A study being conducted at the University of Louisville School of Nursing will provide insight into cultural and religious influences on the experiences of Muslim cancer survivors living in the United States.
The results will be used to develop culturally and religiously-sensitive interventions, such as support groups for Muslim cancer survivors, to improve quality of life and health outcomes.
Funded by more than $28,000 in grants from the Oncology Nursing Society Foundation and the American Nurses Foundation, the study is led by UofL School of Nursing Assistant Professor Fawwaz Alaloul, Ph.D., and focuses on Muslims of African, Middle Eastern and South Asian descent who reside in the United States.
“Previous studies conducted in Islamic countries showed that the religion and culture of Muslims have a great influence on their experience and how they perceive their cancer diagnosis, treatment and survivorship after treatment,” Alaloul said. “This study will help us understand the influence of religion, faith and cultural practices on their cancer experience.”
Studying Muslim cancer survivor experiences has become increasingly important as the Muslim population continues to grow in the United States. Lack of understanding by health care providers of Muslim cancer survivor experiences within the context of culture can create barriers that may interfere with health outcomes, Alaloul said.
Prior research has shown that some Muslim cancer patients use herbs and other dietary supplements to treat disease or manage symptoms and they do not share this information with health care providers. The supplements might interact with prescribed medication, adversely impacting treatment outcomes. Patients might also refuse to take medications that contain swine-derived gelatin because Muslim law forbids the consumption of pork and they do not disclose this to their providers.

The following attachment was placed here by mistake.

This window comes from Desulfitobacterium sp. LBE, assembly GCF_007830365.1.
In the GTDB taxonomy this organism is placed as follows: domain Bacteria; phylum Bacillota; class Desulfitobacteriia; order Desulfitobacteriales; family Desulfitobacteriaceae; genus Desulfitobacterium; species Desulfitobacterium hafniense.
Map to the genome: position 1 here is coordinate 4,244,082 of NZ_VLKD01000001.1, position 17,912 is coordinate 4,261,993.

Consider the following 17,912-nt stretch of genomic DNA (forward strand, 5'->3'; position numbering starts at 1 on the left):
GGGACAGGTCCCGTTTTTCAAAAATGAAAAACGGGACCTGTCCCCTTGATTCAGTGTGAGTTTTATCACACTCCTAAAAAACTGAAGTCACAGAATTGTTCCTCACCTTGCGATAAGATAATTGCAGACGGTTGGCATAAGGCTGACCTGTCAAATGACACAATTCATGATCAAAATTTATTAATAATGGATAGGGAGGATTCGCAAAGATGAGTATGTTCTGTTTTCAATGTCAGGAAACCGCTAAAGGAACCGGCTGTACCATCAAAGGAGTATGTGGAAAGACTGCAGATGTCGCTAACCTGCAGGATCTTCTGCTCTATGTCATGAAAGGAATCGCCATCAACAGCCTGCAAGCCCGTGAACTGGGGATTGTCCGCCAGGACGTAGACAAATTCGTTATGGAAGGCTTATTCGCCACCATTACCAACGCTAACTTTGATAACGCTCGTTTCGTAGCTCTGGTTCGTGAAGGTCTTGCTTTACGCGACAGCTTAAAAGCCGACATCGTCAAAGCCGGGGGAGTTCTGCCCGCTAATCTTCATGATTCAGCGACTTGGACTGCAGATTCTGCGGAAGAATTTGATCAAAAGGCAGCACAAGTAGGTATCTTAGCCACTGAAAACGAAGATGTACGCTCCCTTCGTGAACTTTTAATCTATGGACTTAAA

“We need to make sure health care providers are aware of these differences when treating Muslim patients,” Alaloul said. “If providers are aware of these issues, they will better identify, understand and meet patients’ religious needs, which can reduce health disparities and improve health outcomes.”
Muslims are less likely to disclose their cancer diagnosis to their community and even some relatives because they think the information is too personal. Withholding their health status means the patient forgoes emotional support from the community. Cancer support groups tailored for Muslims could improve quality of life, Alaloul said.
To see if you qualify to participate in the study, contact Fawwaz Alaloul at firstname.lastname@example.org or 502-852-8396. Study participants should identify as Muslim, speak and read English, Arabic or Urdu, be at least 18 years old and be one-to-five years post cancer diagnosis. Interviews can be done in person, over the phone or through video conference.